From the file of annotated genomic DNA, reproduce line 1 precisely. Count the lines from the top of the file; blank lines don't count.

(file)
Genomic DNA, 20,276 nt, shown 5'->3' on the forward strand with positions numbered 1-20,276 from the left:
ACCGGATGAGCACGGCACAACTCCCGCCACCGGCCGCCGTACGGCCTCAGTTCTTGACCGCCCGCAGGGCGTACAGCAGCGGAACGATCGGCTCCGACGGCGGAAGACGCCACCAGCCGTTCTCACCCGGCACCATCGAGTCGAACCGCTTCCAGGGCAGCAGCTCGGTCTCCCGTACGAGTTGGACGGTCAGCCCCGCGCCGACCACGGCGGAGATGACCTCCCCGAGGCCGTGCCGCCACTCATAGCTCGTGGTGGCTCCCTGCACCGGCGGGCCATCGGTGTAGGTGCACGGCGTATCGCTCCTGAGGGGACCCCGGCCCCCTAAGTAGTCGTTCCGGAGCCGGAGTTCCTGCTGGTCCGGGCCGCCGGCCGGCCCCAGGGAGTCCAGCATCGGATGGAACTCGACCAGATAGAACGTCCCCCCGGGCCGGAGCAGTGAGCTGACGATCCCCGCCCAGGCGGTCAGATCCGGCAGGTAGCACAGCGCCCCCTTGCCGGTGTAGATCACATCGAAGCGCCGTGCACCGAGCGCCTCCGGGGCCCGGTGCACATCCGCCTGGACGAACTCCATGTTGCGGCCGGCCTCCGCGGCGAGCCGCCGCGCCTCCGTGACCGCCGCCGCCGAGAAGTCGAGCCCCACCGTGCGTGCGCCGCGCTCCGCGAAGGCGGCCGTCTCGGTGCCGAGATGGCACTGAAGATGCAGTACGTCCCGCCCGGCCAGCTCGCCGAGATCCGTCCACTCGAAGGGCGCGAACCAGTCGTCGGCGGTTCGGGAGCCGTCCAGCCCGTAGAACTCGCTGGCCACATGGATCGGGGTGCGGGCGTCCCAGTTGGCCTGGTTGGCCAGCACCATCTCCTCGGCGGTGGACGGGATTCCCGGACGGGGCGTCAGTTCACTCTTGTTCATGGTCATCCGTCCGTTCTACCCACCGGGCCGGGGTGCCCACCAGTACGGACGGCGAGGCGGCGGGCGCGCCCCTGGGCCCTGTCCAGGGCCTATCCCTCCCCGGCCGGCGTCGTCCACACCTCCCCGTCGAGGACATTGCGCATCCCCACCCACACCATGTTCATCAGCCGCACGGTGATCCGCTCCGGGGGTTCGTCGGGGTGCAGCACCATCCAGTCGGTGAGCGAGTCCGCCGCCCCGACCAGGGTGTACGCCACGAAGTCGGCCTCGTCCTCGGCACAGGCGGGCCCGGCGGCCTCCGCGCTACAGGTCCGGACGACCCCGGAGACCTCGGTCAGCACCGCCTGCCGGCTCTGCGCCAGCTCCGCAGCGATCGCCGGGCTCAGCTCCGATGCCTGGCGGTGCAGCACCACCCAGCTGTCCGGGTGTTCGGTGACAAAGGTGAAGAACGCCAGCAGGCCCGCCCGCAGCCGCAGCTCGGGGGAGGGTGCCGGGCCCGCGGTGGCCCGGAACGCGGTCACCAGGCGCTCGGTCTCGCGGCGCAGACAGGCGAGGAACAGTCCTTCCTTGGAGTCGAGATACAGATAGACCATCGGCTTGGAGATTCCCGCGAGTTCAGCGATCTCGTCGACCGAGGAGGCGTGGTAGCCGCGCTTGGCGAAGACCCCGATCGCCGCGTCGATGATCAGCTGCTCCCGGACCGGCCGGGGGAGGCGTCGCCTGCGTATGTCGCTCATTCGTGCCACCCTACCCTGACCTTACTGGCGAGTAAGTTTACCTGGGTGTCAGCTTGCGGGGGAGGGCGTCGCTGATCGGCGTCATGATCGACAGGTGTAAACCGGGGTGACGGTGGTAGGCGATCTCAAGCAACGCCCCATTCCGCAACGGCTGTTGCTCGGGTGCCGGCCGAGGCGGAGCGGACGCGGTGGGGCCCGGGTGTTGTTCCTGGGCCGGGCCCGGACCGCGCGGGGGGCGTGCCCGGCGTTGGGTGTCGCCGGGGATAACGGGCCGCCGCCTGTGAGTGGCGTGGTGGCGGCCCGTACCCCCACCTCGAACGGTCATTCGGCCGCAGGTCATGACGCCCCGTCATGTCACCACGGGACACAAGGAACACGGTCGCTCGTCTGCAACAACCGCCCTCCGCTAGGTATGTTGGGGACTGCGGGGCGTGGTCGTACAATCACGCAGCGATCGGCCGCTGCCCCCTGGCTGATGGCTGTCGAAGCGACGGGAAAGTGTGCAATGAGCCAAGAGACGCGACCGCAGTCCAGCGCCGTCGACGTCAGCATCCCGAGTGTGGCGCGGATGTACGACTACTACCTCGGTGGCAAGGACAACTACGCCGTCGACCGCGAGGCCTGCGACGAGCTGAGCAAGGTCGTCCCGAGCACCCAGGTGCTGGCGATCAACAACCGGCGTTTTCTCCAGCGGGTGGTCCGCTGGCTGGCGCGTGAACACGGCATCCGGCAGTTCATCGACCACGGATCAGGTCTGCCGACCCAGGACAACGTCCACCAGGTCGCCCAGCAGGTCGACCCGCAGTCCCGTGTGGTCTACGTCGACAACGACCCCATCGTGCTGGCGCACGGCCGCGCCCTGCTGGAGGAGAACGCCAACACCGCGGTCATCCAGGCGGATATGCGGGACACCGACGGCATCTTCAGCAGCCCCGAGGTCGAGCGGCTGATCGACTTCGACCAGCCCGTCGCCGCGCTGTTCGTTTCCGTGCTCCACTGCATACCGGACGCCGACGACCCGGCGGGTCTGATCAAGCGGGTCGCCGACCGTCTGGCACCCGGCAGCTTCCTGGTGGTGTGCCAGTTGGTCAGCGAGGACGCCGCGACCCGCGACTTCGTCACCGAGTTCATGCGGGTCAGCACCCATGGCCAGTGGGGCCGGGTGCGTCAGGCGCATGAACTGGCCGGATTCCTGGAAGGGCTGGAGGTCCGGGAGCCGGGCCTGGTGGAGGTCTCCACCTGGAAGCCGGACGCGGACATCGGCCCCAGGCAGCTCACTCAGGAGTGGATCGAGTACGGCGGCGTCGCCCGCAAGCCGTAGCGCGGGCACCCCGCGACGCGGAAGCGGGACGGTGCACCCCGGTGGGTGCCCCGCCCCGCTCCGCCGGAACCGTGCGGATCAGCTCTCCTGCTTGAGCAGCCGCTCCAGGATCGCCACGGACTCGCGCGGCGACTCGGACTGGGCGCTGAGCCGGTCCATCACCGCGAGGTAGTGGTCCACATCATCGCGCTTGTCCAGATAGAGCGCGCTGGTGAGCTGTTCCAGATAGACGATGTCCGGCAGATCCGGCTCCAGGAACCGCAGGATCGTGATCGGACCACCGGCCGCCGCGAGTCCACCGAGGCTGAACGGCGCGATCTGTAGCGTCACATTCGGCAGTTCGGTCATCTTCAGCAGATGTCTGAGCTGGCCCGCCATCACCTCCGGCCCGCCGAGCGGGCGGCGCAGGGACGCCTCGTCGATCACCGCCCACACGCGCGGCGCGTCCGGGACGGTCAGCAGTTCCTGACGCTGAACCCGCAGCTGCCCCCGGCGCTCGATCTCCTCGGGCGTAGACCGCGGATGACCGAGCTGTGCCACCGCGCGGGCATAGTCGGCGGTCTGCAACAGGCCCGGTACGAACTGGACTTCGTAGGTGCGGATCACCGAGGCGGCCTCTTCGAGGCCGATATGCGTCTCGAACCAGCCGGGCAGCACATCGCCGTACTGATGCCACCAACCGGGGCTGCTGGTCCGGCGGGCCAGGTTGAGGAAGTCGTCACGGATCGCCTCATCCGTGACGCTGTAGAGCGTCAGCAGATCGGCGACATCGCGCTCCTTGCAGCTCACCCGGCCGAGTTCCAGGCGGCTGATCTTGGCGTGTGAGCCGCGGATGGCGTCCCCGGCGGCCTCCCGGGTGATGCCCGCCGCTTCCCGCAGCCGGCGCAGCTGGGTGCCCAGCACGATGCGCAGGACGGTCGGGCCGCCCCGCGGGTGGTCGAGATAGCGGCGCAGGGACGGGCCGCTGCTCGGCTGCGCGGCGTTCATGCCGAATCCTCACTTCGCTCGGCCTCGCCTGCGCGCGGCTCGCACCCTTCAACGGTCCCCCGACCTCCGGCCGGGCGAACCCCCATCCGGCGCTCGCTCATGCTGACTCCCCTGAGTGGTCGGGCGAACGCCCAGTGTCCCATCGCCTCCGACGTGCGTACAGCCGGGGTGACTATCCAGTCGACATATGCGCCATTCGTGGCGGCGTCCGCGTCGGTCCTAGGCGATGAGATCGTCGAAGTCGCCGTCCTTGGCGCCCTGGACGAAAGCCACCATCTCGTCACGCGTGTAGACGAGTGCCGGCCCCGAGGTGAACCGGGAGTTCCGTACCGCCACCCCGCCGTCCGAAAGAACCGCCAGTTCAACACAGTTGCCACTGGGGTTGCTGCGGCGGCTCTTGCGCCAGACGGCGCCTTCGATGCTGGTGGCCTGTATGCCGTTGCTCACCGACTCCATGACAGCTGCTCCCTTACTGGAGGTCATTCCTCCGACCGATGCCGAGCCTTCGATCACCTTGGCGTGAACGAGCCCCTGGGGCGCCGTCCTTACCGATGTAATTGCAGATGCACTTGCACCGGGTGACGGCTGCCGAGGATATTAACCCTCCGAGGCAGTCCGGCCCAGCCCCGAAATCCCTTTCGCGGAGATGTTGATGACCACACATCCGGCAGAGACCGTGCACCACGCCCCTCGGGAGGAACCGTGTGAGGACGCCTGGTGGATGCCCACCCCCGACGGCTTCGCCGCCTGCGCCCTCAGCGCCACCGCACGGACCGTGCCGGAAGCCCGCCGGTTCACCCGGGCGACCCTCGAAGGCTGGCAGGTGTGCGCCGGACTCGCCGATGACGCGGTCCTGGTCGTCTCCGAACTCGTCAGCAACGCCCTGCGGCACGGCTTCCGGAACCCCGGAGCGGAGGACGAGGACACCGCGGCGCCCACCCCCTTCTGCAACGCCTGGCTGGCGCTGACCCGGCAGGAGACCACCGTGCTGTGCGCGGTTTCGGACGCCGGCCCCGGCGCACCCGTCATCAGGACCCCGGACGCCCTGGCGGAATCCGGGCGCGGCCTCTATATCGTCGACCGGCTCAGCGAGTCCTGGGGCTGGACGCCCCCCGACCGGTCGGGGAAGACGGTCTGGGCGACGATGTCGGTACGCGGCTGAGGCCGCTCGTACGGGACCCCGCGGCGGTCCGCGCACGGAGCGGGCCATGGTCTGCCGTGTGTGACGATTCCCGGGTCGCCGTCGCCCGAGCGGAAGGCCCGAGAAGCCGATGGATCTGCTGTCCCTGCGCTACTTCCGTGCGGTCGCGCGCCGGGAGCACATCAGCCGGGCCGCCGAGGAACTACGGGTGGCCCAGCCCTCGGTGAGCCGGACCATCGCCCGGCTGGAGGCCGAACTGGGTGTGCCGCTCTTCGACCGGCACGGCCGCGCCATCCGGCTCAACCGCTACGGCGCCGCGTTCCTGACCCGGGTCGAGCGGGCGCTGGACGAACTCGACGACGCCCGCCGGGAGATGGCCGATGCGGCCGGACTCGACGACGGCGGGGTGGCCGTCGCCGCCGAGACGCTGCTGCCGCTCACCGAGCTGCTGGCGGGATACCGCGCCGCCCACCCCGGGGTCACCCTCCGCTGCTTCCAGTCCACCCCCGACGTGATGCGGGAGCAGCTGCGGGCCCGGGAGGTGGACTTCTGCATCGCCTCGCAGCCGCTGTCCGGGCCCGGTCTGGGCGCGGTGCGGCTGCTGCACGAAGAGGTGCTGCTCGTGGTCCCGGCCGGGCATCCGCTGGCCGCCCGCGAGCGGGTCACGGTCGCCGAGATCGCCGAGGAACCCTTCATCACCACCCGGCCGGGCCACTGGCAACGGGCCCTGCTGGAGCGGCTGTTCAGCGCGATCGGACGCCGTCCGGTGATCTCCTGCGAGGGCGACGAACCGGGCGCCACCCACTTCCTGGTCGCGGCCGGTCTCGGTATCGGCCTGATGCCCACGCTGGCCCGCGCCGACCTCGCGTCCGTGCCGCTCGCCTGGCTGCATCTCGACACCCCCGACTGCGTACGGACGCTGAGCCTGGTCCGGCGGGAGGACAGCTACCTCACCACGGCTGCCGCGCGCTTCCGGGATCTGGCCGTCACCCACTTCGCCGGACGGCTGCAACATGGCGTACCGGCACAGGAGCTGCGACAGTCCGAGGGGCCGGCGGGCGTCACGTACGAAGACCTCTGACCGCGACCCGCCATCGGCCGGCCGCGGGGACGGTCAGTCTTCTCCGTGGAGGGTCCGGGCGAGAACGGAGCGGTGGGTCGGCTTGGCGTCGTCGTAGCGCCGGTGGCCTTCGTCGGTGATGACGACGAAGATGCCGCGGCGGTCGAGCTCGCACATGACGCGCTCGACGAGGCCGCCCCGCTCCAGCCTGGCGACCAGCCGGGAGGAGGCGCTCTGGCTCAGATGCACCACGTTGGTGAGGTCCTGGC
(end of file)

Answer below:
Genomic DNA, 20,276 nt, shown 5'->3' on the forward strand with positions numbered 1-20,276 from the left: